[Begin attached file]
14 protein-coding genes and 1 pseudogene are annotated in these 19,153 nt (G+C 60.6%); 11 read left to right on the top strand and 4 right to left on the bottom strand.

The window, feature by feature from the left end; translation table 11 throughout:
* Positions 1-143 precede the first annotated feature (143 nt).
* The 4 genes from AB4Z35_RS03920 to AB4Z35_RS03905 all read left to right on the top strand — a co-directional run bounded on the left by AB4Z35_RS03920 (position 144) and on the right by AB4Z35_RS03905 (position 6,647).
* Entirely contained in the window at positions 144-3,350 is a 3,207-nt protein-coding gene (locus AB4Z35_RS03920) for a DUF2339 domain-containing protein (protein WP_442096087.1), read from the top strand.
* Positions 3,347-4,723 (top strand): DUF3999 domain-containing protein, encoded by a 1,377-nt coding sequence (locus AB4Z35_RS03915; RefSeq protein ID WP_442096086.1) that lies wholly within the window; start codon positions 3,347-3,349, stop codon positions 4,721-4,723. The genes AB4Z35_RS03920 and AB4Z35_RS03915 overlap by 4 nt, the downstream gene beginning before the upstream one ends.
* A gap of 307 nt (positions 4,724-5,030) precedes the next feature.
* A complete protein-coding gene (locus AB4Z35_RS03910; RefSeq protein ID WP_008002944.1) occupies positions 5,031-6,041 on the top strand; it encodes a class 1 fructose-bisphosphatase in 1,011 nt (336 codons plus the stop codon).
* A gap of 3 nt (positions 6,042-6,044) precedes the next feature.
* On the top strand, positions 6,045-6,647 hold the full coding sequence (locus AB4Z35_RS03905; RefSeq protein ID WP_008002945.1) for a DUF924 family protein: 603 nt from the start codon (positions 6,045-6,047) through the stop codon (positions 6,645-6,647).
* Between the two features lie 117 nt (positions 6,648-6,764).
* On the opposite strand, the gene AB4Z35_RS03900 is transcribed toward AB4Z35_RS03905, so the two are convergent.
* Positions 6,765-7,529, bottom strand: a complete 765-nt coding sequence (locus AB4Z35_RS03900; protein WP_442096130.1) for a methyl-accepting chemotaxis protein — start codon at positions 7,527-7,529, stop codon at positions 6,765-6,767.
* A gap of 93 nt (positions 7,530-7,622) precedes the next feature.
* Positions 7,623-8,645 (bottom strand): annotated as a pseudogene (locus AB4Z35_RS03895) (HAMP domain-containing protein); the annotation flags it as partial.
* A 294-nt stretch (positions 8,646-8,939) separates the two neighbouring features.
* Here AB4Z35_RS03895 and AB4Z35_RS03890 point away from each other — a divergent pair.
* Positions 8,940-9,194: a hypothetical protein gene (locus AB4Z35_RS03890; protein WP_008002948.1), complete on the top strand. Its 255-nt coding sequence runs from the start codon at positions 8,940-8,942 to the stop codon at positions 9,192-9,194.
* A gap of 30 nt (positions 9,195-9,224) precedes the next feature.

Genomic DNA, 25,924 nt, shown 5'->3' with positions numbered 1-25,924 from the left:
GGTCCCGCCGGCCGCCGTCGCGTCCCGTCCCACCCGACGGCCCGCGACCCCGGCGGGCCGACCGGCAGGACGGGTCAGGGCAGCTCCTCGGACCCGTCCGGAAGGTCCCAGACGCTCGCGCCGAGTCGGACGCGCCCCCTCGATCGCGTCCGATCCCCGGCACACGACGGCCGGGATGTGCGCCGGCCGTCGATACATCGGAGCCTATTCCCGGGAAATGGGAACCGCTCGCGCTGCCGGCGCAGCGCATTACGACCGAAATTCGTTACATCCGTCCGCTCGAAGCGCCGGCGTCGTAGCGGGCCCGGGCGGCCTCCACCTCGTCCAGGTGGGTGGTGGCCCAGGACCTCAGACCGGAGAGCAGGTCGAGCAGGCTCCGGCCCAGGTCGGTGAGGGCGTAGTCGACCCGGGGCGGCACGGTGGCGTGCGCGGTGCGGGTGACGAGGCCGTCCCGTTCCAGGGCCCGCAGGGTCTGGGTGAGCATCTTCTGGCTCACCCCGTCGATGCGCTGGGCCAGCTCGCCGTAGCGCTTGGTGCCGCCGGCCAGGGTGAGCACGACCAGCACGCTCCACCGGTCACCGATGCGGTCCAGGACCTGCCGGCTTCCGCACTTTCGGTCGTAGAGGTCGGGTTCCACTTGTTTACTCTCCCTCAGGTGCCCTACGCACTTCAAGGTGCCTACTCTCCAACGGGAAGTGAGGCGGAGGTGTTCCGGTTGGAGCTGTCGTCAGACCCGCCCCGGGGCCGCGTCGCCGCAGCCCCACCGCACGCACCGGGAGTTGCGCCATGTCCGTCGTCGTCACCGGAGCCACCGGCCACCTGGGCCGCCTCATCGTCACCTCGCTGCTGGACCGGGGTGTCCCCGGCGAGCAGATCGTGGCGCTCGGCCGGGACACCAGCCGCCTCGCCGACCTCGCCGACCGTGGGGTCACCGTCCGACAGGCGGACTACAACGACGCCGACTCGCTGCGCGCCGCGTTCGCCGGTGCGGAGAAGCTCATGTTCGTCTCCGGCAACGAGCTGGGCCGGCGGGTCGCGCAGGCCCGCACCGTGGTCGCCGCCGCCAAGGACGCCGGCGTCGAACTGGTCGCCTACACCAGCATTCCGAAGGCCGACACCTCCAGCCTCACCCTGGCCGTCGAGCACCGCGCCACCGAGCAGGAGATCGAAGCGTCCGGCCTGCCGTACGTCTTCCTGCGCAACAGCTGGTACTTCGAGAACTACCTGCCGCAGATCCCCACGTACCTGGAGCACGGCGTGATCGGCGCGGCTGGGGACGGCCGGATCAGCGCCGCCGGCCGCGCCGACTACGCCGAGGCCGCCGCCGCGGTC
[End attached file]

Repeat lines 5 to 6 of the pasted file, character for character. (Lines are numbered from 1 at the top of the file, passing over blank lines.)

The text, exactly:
* Entirely contained in the window at positions 144-3,350 is a 3,207-nt protein-coding gene (locus AB4Z35_RS03920) for a DUF2339 domain-containing protein (protein WP_442096087.1), read from the top strand.
* Positions 3,347-4,723 (top strand): DUF3999 domain-containing protein, encoded by a 1,377-nt coding sequence (locus AB4Z35_RS03915; RefSeq protein ID WP_442096086.1) that lies wholly within the window; start codon positions 3,347-3,349, stop codon positions 4,721-4,723. The genes AB4Z35_RS03920 and AB4Z35_RS03915 overlap by 4 nt, the downstream gene beginning before the upstream one ends.